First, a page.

“So bitchin' luck to little Dorothy and that chick companions. May they live long in their invisible country and be superhappy!”
It's amazing how a little Internet outtage can focus the mind. I finally figured out what my NaNoGenMo 2018 entry should be and I finished it just prior to the Internet coming back online.
Years ago, I came across some programs that would translate text to some vernacular, like Jive:
It's amazin' how some little Internet outtage kin focus de mind. I finally figured out whut mah' Nashunal Novel Generashun Mond 2018 entry should be and ah' finished it plum prio' t'de Internet comin' back online. What it is, Mama!
Um … yeah … let's not speak of that one again, shall we? Good.
It's emezeeng hoo a leettle-a Internet oooottege-a cun fucoos zee meend. Bork Bork Bork! I feenelly feegoored oooot vhet my Neshunel Nufel Genereshun Munt 2018 intry shuoold be-a und I feenished it joost preeur tu zee Internet cumeeng beck oonleene-a. Bork Bork Bork!
Um … okay, it's not as bad as Jive—it's not like I want to burn my eyes after reading it so I'll use that one too.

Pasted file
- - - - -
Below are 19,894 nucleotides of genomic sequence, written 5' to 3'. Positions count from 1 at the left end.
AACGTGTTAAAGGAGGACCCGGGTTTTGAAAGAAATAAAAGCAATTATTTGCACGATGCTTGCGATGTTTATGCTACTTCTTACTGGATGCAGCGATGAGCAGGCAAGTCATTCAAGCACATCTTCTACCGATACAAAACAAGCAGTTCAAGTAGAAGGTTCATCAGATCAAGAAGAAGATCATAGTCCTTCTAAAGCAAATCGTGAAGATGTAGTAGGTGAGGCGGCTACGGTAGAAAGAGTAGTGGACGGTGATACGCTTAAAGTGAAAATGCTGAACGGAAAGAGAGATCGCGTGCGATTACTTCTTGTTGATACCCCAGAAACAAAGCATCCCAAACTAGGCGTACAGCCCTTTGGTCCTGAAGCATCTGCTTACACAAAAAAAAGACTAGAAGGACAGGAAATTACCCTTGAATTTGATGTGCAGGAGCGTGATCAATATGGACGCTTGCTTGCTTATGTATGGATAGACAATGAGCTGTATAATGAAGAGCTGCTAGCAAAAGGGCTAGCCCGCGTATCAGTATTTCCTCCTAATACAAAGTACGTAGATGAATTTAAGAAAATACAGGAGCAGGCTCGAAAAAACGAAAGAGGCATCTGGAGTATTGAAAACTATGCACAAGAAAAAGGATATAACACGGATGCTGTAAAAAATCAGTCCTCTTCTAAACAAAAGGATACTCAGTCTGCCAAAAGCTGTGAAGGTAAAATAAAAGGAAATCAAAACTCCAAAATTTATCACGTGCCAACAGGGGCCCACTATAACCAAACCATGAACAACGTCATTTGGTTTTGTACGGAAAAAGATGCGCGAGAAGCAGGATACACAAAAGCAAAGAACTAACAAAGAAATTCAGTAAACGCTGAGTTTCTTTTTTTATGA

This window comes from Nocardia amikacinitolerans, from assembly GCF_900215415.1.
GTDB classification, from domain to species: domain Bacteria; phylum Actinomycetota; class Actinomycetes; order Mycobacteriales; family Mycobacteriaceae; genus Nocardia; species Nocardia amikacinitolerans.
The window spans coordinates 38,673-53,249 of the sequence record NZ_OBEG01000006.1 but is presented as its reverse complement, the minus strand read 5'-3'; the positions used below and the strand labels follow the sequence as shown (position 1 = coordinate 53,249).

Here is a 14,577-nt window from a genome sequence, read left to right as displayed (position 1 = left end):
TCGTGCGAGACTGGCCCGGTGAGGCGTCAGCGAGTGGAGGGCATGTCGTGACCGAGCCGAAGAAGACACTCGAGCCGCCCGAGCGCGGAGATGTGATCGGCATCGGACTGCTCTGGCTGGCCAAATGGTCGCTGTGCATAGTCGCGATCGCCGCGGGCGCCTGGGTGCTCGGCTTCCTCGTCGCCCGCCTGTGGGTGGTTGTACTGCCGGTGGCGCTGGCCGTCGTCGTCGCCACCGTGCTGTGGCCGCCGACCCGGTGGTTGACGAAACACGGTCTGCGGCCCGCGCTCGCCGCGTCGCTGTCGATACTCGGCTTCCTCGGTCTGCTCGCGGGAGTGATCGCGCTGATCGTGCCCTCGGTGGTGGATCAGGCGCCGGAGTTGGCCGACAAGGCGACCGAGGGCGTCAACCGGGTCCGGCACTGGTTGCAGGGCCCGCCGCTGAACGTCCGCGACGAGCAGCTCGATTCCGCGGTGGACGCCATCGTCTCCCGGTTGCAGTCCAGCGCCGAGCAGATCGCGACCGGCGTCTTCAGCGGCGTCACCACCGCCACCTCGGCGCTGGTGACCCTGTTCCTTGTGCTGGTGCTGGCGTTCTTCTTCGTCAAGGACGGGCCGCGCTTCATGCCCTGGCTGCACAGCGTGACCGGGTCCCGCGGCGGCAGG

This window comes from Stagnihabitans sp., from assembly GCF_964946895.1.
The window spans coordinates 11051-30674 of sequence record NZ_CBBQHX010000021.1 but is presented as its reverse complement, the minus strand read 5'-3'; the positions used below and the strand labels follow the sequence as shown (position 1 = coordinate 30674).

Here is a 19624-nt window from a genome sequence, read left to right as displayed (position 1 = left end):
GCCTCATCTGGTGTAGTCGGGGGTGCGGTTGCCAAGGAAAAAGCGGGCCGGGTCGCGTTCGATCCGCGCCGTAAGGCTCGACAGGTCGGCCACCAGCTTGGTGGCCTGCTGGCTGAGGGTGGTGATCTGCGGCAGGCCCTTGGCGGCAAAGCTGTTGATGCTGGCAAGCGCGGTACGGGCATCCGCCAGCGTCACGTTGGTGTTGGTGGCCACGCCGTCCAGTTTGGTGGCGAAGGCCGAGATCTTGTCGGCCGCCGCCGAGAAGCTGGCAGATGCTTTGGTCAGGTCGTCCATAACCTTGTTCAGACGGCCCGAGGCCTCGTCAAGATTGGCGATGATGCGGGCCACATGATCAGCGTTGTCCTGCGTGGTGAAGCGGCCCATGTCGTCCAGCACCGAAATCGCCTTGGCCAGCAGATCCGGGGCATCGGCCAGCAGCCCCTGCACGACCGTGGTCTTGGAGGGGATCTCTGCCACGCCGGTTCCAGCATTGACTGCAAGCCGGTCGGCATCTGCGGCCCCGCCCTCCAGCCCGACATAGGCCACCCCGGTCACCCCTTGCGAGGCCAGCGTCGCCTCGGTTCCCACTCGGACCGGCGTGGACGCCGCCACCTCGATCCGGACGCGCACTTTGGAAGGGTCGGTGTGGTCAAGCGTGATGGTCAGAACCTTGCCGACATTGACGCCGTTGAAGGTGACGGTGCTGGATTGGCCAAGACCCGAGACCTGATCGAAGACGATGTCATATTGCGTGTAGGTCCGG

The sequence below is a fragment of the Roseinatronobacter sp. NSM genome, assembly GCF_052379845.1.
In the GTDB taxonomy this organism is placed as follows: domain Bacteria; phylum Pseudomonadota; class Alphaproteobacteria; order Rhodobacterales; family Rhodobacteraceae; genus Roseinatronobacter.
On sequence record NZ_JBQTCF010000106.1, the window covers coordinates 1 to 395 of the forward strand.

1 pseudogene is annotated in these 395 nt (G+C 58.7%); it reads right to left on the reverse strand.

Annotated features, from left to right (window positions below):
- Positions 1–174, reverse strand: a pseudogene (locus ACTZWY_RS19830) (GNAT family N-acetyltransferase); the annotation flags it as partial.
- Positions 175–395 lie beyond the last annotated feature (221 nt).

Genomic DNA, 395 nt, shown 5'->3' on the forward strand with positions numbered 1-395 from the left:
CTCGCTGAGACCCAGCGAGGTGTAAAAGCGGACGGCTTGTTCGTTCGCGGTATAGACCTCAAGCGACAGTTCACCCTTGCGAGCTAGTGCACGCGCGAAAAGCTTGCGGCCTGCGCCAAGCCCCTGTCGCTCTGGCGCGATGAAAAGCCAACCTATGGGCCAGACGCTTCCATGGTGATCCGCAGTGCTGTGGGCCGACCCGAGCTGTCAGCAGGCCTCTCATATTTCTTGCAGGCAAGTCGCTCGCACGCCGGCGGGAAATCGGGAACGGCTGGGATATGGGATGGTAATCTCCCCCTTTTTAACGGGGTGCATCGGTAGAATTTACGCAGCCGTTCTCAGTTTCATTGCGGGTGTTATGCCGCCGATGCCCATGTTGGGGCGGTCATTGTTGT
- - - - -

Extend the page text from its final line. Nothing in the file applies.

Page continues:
My thought, which came after several failed attempts at coming up with a hook for this years NaNoGenMo, is to “translate” one of the Oz books (the first one that exceeds 50,000 words—turns out it's The Emerald City of Oz, #6 in the series) to Valleyspeak, but to have all the spoken parts “translated” to Swedish Chef.
The original programs are written in
and I didn't feel like going through the hassle of trying to combine the two properly.
So I converted each one to LPeg.
That will make it easier to combine the two.
The Valleyspeak program was a
straightforward translation into Lua
(um, pun unintended).
The Swedish Chef version however … it wasn't quite so easy.
It took a close reading of the
lex man page to figure out what was going on with that code
(darn that lack of Intarwebs! <shakes fist at ISP>).
Then about an hour or two converting that to LPeg,
what with the backtracking and look-aheads going on in the original code.
Once both of those were working, I then set about combining the two. The first time I generated a “novel,” the translators flipped—at the start, it was in Valleyspeak with speech in Swedish Chef, but about halfway through it was in Swedish Chef with speech in Valleyspeak! Turned out there was some speech that spanned paragraphs, and as per the American style, when that happens, the trailing quote is left off the initial paragraph.
Some more fighting code, and I finally have my novel—The Valley Girl of Oz, Bjork Bjork Bjork.
So, until next year, read and enjoy.